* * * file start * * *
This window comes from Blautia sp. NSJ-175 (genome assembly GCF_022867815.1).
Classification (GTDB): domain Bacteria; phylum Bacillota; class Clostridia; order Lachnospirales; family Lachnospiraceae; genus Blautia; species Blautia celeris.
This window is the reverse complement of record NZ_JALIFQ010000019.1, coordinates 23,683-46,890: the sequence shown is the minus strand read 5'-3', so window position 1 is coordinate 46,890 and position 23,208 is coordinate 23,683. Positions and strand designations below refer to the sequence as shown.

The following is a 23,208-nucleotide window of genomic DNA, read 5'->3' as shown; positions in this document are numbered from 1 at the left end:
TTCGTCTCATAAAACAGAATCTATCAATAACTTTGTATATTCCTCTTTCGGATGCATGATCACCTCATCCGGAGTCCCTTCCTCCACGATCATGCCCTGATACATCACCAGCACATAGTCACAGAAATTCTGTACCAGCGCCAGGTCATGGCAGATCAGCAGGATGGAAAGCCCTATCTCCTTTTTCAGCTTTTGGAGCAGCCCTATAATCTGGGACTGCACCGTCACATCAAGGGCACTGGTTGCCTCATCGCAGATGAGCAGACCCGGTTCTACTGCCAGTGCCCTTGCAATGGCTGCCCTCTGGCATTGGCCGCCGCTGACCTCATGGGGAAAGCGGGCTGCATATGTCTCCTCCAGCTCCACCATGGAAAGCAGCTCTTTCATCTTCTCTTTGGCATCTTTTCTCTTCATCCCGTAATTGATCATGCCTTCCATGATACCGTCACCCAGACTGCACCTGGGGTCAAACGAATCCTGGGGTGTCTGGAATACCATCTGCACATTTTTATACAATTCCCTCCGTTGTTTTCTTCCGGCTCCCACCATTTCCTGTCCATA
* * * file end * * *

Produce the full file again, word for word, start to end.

This window comes from Blautia sp. NSJ-175 (genome assembly GCF_022867815.1).
Classification (GTDB): domain Bacteria; phylum Bacillota; class Clostridia; order Lachnospirales; family Lachnospiraceae; genus Blautia; species Blautia celeris.
This window is the reverse complement of record NZ_JALIFQ010000019.1, coordinates 23,683-46,890: the sequence shown is the minus strand read 5'-3', so window position 1 is coordinate 46,890 and position 23,208 is coordinate 23,683. Positions and strand designations below refer to the sequence as shown.

The following is a 23,208-nucleotide window of genomic DNA, read 5'->3' as shown; positions in this document are numbered from 1 at the left end:
TTCGTCTCATAAAACAGAATCTATCAATAACTTTGTATATTCCTCTTTCGGATGCATGATCACCTCATCCGGAGTCCCTTCCTCCACGATCATGCCCTGATACATCACCAGCACATAGTCACAGAAATTCTGTACCAGCGCCAGGTCATGGCAGATCAGCAGGATGGAAAGCCCTATCTCCTTTTTCAGCTTTTGGAGCAGCCCTATAATCTGGGACTGCACCGTCACATCAAGGGCACTGGTTGCCTCATCGCAGATGAGCAGACCCGGTTCTACTGCCAGTGCCCTTGCAATGGCTGCCCTCTGGCATTGGCCGCCGCTGACCTCATGGGGAAAGCGGGCTGCATATGTCTCCTCCAGCTCCACCATGGAAAGCAGCTCTTTCATCTTCTCTTTGGCATCTTTTCTCTTCATCCCGTAATTGATCATGCCTTCCATGATACCGTCACCCAGACTGCACCTGGGGTCAAACGAATCCTGGGGTGTCTGGAATACCATCTGCACATTTTTATACAATTCCCTCCGTTGTTTTCTTCCGGCTCCCACCATTTCCTGTCCATA